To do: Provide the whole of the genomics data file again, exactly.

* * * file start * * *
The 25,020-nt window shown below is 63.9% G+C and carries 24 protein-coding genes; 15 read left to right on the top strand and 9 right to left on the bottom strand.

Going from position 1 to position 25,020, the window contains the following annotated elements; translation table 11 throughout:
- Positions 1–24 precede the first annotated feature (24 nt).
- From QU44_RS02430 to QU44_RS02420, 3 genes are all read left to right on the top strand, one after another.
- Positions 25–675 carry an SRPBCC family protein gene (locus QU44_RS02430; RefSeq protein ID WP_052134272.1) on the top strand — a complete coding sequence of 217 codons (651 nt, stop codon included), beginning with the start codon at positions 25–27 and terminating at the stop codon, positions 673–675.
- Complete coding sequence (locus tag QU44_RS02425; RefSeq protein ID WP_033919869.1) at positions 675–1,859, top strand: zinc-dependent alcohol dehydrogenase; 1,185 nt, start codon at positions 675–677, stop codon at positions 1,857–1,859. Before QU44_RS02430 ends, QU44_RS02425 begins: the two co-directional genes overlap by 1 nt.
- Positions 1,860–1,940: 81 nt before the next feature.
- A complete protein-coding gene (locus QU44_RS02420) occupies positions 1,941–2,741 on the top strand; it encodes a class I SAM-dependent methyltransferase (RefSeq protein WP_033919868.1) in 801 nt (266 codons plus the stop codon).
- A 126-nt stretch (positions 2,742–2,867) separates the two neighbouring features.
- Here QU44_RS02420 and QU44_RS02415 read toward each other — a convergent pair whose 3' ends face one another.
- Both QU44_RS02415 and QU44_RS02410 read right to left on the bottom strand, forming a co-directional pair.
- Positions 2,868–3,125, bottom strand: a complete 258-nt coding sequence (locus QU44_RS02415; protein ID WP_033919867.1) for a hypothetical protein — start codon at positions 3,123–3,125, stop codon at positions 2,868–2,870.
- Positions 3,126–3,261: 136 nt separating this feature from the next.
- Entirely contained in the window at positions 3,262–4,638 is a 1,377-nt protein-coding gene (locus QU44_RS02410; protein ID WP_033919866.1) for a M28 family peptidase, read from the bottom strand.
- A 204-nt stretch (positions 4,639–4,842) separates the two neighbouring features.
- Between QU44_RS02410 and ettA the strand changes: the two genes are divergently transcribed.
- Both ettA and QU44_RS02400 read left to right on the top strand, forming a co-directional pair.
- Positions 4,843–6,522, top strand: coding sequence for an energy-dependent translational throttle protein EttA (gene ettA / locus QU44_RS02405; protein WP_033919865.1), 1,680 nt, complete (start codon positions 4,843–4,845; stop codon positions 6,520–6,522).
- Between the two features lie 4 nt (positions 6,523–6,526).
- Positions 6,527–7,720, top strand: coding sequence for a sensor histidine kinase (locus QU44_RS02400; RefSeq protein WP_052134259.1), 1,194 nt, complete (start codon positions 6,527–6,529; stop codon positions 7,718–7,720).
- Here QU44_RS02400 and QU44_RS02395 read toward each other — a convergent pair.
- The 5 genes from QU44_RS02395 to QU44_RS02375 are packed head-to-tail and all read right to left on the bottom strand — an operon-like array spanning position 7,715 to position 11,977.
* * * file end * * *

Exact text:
The 25,020-nt window shown below is 63.9% G+C and carries 24 protein-coding genes; 15 read left to right on the top strand and 9 right to left on the bottom strand.

Going from position 1 to position 25,020, the window contains the following annotated elements; translation table 11 throughout:
- Positions 1–24 precede the first annotated feature (24 nt).
- From QU44_RS02430 to QU44_RS02420, 3 genes are all read left to right on the top strand, one after another.
- Positions 25–675 carry an SRPBCC family protein gene (locus QU44_RS02430; RefSeq protein ID WP_052134272.1) on the top strand — a complete coding sequence of 217 codons (651 nt, stop codon included), beginning with the start codon at positions 25–27 and terminating at the stop codon, positions 673–675.
- Complete coding sequence (locus tag QU44_RS02425; RefSeq protein ID WP_033919869.1) at positions 675–1,859, top strand: zinc-dependent alcohol dehydrogenase; 1,185 nt, start codon at positions 675–677, stop codon at positions 1,857–1,859. Before QU44_RS02430 ends, QU44_RS02425 begins: the two co-directional genes overlap by 1 nt.
- Positions 1,860–1,940: 81 nt before the next feature.
- A complete protein-coding gene (locus QU44_RS02420) occupies positions 1,941–2,741 on the top strand; it encodes a class I SAM-dependent methyltransferase (RefSeq protein WP_033919868.1) in 801 nt (266 codons plus the stop codon).
- A 126-nt stretch (positions 2,742–2,867) separates the two neighbouring features.
- Here QU44_RS02420 and QU44_RS02415 read toward each other — a convergent pair whose 3' ends face one another.
- Both QU44_RS02415 and QU44_RS02410 read right to left on the bottom strand, forming a co-directional pair.
- Positions 2,868–3,125, bottom strand: a complete 258-nt coding sequence (locus QU44_RS02415; protein ID WP_033919867.1) for a hypothetical protein — start codon at positions 3,123–3,125, stop codon at positions 2,868–2,870.
- Positions 3,126–3,261: 136 nt separating this feature from the next.
- Entirely contained in the window at positions 3,262–4,638 is a 1,377-nt protein-coding gene (locus QU44_RS02410; protein ID WP_033919866.1) for a M28 family peptidase, read from the bottom strand.
- A 204-nt stretch (positions 4,639–4,842) separates the two neighbouring features.
- Between QU44_RS02410 and ettA the strand changes: the two genes are divergently transcribed.
- Both ettA and QU44_RS02400 read left to right on the top strand, forming a co-directional pair.
- Positions 4,843–6,522, top strand: coding sequence for an energy-dependent translational throttle protein EttA (gene ettA / locus QU44_RS02405; protein WP_033919865.1), 1,680 nt, complete (start codon positions 4,843–4,845; stop codon positions 6,520–6,522).
- Between the two features lie 4 nt (positions 6,523–6,526).
- Positions 6,527–7,720, top strand: coding sequence for a sensor histidine kinase (locus QU44_RS02400; RefSeq protein WP_052134259.1), 1,194 nt, complete (start codon positions 6,527–6,529; stop codon positions 7,718–7,720).
- Here QU44_RS02400 and QU44_RS02395 read toward each other — a convergent pair.
- The 5 genes from QU44_RS02395 to QU44_RS02375 are packed head-to-tail and all read right to left on the bottom strand — an operon-like array spanning position 7,715 to position 11,977.